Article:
Not really that nice in my book. Florida is way too hot for my taste…you have to spend all summer inside with AC on while swatting mesquitos. No thanks….I’ll take the beautiful 70 degree low humidity Seattle summer. Not to mention Florida is as flat a pancake…how boring.

    ‘Shug – I agree, Florida summers can be grossly humid and I wouldn’t want to live there for number of reasons myself. Florida is something of an extreme in comparison to the rest of the continental US. I’m from the NE and I’ve been through more than my share of Winters including the occasional heavy duty snowstorm.

    Typically you’re dug out after a week of even the worst storm. By comparison, the weather can be pretty sunny, the air clear etc. even in the winter. It rarely stops you from doing things as snow removal’s something of a science in the NE.

    The three to four weeks of “Summer” here are pretty nice, I must admit, but still no better or longer lasting than say beautiful Spring, Summer & Fall weather from Massachusetts to North Carolina through Ohio etc, etc..(just by way of comparison).

    I realize people who are from here or who like it here like the weather or adjust to it. I guess I’m surprised the weather isn’t something of a damper on the high cost of housing.

    Ok, I did start the weather thing again……sorry ;-)

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  17. Matthew

    The weather here blows. I’ve lived throughout the US and I’ll take cold and sunny vs. somewhat cold and rainy any day of the week.

    Not being able to see the sun is depressing to me. Sun where art thou?

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  18. meshugy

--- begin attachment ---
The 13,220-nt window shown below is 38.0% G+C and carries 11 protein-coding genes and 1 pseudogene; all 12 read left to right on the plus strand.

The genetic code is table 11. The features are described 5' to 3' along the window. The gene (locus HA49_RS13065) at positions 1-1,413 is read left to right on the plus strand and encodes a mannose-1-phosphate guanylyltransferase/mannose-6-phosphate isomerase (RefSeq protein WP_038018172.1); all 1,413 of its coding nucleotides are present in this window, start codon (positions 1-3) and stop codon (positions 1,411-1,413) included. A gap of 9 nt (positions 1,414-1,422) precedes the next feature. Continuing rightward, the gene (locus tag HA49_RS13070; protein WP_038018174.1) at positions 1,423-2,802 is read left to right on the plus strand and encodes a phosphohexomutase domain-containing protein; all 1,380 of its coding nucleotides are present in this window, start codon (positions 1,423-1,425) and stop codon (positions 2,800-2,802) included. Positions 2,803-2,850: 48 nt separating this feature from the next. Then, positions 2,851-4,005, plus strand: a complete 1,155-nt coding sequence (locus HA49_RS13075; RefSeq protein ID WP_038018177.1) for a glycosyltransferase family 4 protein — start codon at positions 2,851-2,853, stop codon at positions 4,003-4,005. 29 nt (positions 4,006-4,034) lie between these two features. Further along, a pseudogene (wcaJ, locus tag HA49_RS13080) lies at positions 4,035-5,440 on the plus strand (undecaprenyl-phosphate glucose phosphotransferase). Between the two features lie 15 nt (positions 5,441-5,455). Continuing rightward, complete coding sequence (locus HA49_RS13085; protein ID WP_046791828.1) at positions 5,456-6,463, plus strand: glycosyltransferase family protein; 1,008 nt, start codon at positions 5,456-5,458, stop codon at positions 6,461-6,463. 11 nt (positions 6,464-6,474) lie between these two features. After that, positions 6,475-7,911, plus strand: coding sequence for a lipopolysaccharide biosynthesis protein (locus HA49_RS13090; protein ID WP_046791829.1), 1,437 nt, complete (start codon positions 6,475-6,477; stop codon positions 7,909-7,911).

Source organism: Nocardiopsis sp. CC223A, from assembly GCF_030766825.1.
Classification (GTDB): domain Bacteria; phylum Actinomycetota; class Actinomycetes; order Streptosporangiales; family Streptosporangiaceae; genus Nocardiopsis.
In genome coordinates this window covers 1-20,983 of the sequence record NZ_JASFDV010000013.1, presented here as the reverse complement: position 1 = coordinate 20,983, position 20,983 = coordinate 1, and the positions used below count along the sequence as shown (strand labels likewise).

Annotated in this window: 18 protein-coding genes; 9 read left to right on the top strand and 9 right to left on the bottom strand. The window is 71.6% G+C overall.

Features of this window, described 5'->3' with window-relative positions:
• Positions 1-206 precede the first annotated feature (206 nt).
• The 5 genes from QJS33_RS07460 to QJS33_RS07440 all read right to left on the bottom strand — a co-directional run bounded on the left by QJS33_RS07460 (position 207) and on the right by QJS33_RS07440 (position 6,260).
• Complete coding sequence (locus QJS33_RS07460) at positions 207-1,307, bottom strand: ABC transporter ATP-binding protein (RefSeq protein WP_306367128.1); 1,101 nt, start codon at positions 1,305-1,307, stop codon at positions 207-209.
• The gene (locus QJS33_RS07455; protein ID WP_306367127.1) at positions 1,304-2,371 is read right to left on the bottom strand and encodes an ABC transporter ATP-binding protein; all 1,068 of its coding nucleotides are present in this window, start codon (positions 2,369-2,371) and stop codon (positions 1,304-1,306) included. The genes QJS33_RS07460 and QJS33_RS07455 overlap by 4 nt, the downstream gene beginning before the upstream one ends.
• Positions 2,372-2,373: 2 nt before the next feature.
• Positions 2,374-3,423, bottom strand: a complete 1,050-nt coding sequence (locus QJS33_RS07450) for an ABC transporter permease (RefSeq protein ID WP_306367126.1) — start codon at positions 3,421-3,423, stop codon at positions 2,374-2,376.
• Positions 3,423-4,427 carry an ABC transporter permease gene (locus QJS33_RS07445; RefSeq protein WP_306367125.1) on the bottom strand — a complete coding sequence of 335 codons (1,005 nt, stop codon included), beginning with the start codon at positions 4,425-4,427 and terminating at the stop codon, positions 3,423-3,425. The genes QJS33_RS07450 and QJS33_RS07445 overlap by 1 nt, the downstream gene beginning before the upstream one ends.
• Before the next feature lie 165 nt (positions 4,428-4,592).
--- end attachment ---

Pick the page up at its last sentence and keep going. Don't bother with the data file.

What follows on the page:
The weather here blows. I’ve lived throughout the US and I’ll take cold and sunny vs. somewhat cold and rainy any day of the week.

    Detroit is one of the most “affordable” cities in the US…lots of cold and sun there. What are you waiting for?

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  19. Matthew

    Shug,

    Detroit is also the second most dangerous city. I’m thinking something more like Denver, CO. How does that sound?

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  20. meshugy

    The weather is OK in Denver….but boring as hell. Seattle has a way better cultural scene. I’d skip Denver all together and just live in Breck. At least I’d be closer to the good skiing.

    The whole idea of choosing your residence based on weather is a fairly new phenomenon. Probably didn’t occur to very many folks till after WWII. Even so, most people still tend to live where they have the best economic opportunity and/or familial connections. Sure, CA has great weather. But can you get a good job, afford a nice house, and avoid getting shot by a gangbanger?

    Seattle isn’t perfect, especially if you like lots of sun. But all things considered, it’s a pretty nice place to live.